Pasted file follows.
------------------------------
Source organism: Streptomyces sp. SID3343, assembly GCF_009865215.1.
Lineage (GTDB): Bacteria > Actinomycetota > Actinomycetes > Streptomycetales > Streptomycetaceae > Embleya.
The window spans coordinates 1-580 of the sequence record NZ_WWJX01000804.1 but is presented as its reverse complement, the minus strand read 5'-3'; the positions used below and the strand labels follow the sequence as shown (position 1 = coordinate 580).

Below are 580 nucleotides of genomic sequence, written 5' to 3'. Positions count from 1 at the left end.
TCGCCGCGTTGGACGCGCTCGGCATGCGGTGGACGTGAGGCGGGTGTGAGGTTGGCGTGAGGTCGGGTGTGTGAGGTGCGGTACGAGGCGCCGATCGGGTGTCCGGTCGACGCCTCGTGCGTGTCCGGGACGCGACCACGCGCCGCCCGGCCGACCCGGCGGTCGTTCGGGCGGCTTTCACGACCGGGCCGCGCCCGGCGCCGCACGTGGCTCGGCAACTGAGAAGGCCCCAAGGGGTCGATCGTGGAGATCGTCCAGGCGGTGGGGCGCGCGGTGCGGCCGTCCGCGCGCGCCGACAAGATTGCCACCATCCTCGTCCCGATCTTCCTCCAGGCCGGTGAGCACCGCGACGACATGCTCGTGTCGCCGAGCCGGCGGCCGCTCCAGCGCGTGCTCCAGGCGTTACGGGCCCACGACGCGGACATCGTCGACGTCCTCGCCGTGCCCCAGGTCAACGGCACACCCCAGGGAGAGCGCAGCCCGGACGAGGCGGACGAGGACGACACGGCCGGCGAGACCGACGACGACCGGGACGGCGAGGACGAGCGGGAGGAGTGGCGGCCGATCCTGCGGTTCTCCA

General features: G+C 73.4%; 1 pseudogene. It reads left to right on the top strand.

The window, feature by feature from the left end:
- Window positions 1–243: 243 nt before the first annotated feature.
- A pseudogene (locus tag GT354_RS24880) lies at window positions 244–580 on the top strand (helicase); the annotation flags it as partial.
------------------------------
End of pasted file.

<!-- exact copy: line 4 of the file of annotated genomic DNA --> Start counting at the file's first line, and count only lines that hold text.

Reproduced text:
Below are 580 nucleotides of genomic sequence, written 5' to 3'. Positions count from 1 at the left end.